Since humans first became civilized and started buildings to house themselves in, there has always been one creature that has always served as a huge nuisance to humans despite its relatively small size: the termite. Indeed, one can only imagine the promises God had to make Noah in order for the latter to take the little creatures unto his ark along with all the other creatures he was tasked with saving. Whatever the case, it seems that we continue to be pestered by termites well into the present day as they chew their way through our homes and our appliances. More often than not, we need to call on the help of professional exterminators to get rid of them and sometimes even saturating the entire lot and building might not even be enough. One survivor, under the right (or more likely wrong) conditions, can restart the cycle, resulting in a huge headache for whoever owns the building.
Defining the Termite
The termite is an insect, a member of the phylum Anthropoda which goes on to include arachnids (spiders and scorpions), chilopods (centipedes), diplopods (milipedes) and crustaceans (crabs, shrimps and lobsters. Being insects, termites are different from the arthropods mentioned above as they have no more than six legs and some of them possess wings. Termites are well known for their eusocial nature that makes them very similar to bees, ants, and wasps as they are divided into castes including a queen, soldiers, workers, and even a king. However, they are also different from said eusocial insects in that they are believed by scientists to be more closely related to cockroaches and mantises rather than bees or ants.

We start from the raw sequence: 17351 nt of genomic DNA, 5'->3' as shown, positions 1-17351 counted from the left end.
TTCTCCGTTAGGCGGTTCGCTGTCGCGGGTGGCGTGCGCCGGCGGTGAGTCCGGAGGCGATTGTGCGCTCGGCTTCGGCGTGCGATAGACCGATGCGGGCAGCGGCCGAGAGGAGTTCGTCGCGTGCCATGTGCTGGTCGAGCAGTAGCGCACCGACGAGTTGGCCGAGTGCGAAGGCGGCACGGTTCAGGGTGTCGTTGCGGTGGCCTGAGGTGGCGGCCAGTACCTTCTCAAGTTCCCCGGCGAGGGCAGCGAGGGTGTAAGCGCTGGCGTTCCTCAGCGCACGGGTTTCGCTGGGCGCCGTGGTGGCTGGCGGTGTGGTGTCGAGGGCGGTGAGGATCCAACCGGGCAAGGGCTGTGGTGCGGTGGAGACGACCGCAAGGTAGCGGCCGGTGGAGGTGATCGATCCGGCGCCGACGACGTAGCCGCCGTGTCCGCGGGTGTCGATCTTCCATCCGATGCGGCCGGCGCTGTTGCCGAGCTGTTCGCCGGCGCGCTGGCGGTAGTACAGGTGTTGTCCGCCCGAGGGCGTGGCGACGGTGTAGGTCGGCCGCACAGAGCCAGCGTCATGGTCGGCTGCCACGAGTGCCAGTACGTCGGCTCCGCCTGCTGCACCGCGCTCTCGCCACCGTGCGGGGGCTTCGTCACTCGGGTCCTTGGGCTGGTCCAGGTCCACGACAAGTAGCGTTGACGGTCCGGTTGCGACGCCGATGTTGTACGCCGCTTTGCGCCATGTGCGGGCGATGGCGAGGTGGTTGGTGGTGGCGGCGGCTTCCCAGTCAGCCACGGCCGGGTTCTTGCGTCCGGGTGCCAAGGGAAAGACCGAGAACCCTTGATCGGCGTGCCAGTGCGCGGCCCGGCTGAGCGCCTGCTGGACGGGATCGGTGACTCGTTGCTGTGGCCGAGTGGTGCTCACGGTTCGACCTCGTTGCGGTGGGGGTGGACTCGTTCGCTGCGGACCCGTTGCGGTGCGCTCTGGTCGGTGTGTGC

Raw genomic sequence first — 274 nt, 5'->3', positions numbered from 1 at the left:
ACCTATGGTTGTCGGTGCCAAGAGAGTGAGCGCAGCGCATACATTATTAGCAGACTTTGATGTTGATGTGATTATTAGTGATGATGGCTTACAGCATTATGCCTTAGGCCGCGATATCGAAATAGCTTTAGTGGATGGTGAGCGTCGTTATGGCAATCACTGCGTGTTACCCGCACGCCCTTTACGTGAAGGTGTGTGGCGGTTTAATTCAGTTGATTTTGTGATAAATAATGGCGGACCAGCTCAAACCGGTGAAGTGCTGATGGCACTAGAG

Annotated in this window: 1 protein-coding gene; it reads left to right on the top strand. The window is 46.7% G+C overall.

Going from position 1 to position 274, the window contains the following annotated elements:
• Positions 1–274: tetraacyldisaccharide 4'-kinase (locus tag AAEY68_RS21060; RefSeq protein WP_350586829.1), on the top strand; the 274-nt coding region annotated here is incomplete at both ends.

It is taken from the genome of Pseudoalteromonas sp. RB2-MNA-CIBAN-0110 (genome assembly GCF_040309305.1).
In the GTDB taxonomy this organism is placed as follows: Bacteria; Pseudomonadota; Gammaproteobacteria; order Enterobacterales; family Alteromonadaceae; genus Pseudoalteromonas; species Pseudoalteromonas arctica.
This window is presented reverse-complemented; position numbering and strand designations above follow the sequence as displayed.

Termites and Humans
Let’s face it. Just about every homeowner is afraid of his or her house somehow being infiltrated by termites. Not that they can be blamed anyway as given sufficient time, termites can quite literally eat a house away to its barest essentials, leaving the wood that used to compose a house just rotted husks that will fall apart the moment someone sneezes and makes any loud noises. People have taken many precautions to prevent them from infiltrating their homes and have resorted to a lot of dire solutions just to get rid of them. Nonetheless, they continue to be pests for modern Homo sapiens in many places and even with modern technology on their side, it seems that termites continue to be a huge problem for a lot of people despite, or almost in spite of being so small.
Termite Tenacity and Cooperation
Termites may be small. But they more than make up for this by being tenacious and surprisingly intelligent. Like other eusocial insects (insects with a caste system like bees or ants) termites possess what is called “collective intelligence.” This means that, unlike humans, termites become more intelligent when there are more of them together, allowing them to surmount challenges that would baffle even some humans were they faced with similar problems. Remember, these are otherwise dumb insects but their combined intelligence is more than enough to challenge even the minds of college-graduated humans.